This taxonomy is still work in progress. For one thing, there may be other theoretical options. For instance, an agentive proposal is not fully conservative because it grants the existence of a phenomenology of agency (a high-level property) but it is not liberal because it denies a sui generis phenomenology of ownership. One may also question some of the distinctions. It may seem indeed that the boundary is thin between what I call the reductionist view and the non-primitivist view. Put it another way, is my conception so different from Martin’s? We emphasize different bodily dimensions, spatial versus affective, but that may be the only difference between us. Should one then call me a conservative or should one call Martin a non-primitivist? I am not sure. I guess I still have a fundamental disagreement with Martin (1992, 201–2), when he claims: “What marks out a felt limb as one’s own is not some special quality that it has.” I do believe that the sense of ownership has some special quality, an affective one. 

4 Comments

  1. This comment is based on your question c: In which phenomenal property does the feeling of ownership consist in? You respond to this question in the last chapter of Mind the Body. Your proposal is that the feeling of ownership is a narcissistic kind of bodily experience that is grounded in one’s protective body map. I have two questions concerning this proposal. First, is there any difference between the two following claims:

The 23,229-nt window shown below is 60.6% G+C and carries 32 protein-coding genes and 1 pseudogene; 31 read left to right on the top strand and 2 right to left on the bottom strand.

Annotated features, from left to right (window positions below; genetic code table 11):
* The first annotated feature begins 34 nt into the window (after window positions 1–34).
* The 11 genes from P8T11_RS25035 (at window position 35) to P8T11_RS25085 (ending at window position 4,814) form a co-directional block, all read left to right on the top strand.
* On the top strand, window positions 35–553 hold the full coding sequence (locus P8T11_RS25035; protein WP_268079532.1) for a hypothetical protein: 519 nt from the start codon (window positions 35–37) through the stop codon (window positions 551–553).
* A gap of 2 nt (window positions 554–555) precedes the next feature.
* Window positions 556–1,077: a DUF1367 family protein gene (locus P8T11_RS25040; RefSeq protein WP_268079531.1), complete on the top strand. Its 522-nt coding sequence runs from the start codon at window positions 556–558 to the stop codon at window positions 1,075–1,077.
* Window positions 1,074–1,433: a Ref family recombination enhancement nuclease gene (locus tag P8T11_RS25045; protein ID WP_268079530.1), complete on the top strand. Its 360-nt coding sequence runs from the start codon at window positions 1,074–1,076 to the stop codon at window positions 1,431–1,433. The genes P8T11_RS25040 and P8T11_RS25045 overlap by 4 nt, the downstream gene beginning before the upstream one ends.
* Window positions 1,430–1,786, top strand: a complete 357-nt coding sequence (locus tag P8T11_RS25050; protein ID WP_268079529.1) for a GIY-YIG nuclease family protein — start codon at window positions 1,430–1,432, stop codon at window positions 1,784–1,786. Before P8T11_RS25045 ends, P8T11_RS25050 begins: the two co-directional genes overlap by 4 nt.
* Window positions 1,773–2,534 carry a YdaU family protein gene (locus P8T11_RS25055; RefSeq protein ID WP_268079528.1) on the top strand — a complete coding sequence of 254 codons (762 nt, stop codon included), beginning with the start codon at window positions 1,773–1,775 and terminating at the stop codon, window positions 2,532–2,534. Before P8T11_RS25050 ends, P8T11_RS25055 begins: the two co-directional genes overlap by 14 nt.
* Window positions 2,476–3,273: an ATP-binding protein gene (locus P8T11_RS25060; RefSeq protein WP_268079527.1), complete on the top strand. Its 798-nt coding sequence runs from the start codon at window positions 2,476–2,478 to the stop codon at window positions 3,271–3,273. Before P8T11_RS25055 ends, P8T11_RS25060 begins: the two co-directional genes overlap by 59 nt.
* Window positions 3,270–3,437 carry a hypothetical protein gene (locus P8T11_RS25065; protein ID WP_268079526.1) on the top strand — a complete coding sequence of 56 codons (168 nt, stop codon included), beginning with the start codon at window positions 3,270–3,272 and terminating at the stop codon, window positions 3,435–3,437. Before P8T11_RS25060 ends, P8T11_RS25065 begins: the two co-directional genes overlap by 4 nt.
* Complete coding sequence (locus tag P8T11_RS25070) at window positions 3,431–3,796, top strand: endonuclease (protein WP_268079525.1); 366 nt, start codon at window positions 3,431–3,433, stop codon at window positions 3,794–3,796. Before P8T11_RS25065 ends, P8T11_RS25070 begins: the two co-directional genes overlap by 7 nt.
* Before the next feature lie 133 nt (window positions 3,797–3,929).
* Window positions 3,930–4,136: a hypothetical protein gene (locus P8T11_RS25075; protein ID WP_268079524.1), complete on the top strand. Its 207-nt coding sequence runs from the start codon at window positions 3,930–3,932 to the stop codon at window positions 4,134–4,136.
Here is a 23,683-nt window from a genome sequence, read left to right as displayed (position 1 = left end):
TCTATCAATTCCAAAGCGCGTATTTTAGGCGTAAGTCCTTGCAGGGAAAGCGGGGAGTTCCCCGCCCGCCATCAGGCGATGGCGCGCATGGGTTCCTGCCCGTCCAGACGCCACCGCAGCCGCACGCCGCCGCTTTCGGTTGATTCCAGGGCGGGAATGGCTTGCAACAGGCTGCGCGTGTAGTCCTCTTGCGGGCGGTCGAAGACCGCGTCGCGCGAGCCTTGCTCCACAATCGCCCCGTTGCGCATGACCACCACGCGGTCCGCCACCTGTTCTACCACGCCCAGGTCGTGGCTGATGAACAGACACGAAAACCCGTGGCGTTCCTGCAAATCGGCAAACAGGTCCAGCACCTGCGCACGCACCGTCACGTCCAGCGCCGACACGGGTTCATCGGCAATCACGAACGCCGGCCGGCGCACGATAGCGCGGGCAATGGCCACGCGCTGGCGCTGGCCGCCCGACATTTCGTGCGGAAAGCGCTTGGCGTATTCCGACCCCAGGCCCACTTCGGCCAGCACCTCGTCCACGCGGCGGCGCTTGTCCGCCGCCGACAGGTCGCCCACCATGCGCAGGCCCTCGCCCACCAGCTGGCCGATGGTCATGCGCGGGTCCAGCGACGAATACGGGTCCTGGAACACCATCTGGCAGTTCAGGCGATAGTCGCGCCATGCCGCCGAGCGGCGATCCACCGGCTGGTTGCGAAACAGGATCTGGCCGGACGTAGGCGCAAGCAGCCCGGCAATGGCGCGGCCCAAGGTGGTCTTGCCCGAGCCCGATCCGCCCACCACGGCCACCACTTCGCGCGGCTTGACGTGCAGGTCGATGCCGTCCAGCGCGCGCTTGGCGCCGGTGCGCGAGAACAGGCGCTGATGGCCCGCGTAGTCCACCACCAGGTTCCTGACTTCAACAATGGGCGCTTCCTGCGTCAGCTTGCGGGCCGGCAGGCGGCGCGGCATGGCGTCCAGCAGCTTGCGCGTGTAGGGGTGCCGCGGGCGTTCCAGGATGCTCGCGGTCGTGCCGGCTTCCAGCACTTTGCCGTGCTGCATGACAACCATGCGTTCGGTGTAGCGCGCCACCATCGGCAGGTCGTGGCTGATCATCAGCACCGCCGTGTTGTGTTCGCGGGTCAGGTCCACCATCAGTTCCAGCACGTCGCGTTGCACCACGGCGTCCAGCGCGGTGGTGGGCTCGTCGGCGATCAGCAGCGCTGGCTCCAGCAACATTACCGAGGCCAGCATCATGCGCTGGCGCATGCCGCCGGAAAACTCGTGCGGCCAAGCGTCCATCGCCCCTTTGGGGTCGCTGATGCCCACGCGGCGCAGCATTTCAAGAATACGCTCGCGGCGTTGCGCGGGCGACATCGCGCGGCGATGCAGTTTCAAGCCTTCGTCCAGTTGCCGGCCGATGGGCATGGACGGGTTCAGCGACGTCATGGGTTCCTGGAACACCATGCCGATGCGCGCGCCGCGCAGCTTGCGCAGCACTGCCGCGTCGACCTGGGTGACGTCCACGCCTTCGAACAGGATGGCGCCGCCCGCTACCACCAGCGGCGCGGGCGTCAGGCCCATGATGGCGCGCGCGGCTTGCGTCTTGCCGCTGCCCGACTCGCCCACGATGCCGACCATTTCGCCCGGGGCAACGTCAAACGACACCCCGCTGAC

1. A feeling of ownership is an affectively narcissistic bodily experience
    2. A feeling of ownership is an experience whose function is to nonconceptually monitor one’s bodily welfare and viability.
    One might say that 2 involves a monitoring issue that is absent from 1. The difficulty of 1, however, is that it leaves obscure the way in which the affective bodily experience is gained, and how it performs its guidance function. Do you accept 2 as a reformulation of 1?
    My second question stems from the first. If monitoring is involved, gradability automatically follows, because this is a precondition for comparing expected with observed affordances (whether structural or not). Granting that a feeling of ownership is categorized as a feeling, then, it has to vary in at least two phenomenological dimensions across contexts: in intensity, and in valence. A feeling of ownership is affectively (more or less) positive, and leads to integrated behaviour, while disownership is (more or less) negative, and leads to denying protection to the segment disowned. In section 10.1.3, you reason that ownership is an all or nothing matter. But this all or nothing character may either belong to the feeling itself, or to the decision that the feeling motivates. In normal cases, your decision for or against ownership is a “win all” decision. Compare with uncertainty: whatever its degree, you end up making a single decision when your choice is binary. But this final decision does not exhaust the information present in the feeling.